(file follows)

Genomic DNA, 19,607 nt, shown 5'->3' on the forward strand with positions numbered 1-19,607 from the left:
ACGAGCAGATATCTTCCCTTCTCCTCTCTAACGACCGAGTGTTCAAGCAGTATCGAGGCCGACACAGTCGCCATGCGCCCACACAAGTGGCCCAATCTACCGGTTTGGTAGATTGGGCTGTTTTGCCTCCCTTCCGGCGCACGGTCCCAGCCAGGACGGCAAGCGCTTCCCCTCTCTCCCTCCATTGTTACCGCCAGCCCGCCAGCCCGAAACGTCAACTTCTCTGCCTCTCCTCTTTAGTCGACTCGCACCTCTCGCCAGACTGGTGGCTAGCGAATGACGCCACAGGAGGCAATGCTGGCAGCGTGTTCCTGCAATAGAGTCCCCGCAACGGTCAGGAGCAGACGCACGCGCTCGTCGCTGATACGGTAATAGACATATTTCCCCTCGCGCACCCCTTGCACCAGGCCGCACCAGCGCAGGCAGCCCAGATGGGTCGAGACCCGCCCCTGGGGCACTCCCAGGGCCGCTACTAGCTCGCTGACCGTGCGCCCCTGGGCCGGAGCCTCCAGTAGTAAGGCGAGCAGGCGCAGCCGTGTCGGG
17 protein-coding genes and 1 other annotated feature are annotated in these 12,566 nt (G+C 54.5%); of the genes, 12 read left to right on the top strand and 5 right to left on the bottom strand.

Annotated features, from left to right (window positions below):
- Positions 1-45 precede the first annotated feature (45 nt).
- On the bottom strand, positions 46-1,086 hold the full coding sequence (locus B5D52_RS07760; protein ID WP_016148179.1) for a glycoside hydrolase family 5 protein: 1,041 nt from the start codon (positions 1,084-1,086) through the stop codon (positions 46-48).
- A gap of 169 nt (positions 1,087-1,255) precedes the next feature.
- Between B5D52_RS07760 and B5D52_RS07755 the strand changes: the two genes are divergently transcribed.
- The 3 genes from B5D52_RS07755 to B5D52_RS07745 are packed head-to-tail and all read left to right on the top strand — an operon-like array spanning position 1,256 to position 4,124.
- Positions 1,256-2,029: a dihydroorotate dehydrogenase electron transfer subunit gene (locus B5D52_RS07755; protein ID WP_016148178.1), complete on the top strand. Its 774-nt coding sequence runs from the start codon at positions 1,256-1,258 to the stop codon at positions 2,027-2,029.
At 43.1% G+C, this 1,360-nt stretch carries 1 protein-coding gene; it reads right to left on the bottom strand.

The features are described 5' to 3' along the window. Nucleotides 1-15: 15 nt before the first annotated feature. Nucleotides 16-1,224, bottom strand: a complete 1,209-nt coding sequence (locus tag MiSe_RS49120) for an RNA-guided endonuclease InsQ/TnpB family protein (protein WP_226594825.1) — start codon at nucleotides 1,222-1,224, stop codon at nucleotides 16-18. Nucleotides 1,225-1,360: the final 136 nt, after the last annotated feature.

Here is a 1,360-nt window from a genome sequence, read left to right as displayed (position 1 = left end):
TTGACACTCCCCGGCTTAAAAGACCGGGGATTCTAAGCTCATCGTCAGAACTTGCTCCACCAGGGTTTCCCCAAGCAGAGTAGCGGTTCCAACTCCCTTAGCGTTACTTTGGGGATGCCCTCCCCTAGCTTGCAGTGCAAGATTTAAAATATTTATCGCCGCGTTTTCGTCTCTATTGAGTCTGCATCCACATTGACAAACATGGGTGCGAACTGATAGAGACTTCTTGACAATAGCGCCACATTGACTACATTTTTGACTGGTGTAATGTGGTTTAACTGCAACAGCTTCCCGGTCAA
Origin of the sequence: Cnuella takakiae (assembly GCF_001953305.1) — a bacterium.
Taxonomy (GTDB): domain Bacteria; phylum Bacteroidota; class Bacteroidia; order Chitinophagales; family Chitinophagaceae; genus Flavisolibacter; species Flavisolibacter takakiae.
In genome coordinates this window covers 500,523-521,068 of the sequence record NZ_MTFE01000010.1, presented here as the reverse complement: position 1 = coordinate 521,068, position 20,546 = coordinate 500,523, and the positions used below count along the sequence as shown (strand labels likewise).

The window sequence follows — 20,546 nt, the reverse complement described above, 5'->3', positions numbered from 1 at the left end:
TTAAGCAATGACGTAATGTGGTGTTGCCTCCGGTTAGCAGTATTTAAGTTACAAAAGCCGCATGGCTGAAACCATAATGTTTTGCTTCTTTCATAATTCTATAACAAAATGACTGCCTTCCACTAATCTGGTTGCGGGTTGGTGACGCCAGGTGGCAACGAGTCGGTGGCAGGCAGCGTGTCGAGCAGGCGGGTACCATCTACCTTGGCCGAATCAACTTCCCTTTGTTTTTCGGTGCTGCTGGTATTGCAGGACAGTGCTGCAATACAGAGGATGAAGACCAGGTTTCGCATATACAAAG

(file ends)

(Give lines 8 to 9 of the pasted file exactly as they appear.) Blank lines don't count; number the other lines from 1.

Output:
- Between B5D52_RS07760 and B5D52_RS07755 the strand changes: the two genes are divergently transcribed.
- The 3 genes from B5D52_RS07755 to B5D52_RS07745 are packed head-to-tail and all read left to right on the top strand — an operon-like array spanning position 1,256 to position 4,124.